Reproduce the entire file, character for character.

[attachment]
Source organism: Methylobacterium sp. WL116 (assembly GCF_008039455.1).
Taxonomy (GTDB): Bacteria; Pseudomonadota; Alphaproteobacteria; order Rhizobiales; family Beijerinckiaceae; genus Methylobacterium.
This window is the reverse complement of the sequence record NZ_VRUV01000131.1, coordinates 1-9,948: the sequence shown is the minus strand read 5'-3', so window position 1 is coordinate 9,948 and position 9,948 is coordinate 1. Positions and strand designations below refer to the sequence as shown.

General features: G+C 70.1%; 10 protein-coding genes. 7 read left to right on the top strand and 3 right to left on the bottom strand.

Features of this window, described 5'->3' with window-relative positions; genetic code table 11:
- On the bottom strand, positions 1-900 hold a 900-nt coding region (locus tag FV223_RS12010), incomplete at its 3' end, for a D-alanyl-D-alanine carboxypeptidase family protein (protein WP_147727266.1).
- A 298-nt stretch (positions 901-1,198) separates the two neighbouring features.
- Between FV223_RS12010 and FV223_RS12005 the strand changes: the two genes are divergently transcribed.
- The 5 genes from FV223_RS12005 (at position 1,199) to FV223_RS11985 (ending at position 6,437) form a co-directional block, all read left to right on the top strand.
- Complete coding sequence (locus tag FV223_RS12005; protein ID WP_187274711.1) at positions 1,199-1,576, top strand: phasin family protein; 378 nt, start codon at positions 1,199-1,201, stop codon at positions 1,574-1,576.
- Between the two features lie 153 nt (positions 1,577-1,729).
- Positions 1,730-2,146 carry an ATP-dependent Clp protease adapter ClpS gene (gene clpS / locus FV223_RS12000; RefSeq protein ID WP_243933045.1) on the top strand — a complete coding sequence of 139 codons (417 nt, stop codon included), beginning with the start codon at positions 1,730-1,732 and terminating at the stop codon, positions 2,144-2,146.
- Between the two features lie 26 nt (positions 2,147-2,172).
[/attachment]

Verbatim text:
Source organism: Methylobacterium sp. WL116 (assembly GCF_008039455.1).
Taxonomy (GTDB): Bacteria; Pseudomonadota; Alphaproteobacteria; order Rhizobiales; family Beijerinckiaceae; genus Methylobacterium.
This window is the reverse complement of the sequence record NZ_VRUV01000131.1, coordinates 1-9,948: the sequence shown is the minus strand read 5'-3', so window position 1 is coordinate 9,948 and position 9,948 is coordinate 1. Positions and strand designations below refer to the sequence as shown.

General features: G+C 70.1%; 10 protein-coding genes. 7 read left to right on the top strand and 3 right to left on the bottom strand.

Features of this window, described 5'->3' with window-relative positions; genetic code table 11:
- On the bottom strand, positions 1-900 hold a 900-nt coding region (locus tag FV223_RS12010), incomplete at its 3' end, for a D-alanyl-D-alanine carboxypeptidase family protein (protein WP_147727266.1).
- A 298-nt stretch (positions 901-1,198) separates the two neighbouring features.
- Between FV223_RS12010 and FV223_RS12005 the strand changes: the two genes are divergently transcribed.
- The 5 genes from FV223_RS12005 (at position 1,199) to FV223_RS11985 (ending at position 6,437) form a co-directional block, all read left to right on the top strand.
- Complete coding sequence (locus tag FV223_RS12005; protein ID WP_187274711.1) at positions 1,199-1,576, top strand: phasin family protein; 378 nt, start codon at positions 1,199-1,201, stop codon at positions 1,574-1,576.
- Between the two features lie 153 nt (positions 1,577-1,729).
- Positions 1,730-2,146 carry an ATP-dependent Clp protease adapter ClpS gene (gene clpS / locus FV223_RS12000; RefSeq protein ID WP_243933045.1) on the top strand — a complete coding sequence of 139 codons (417 nt, stop codon included), beginning with the start codon at positions 1,730-1,732 and terminating at the stop codon, positions 2,144-2,146.
- Between the two features lie 26 nt (positions 2,147-2,172).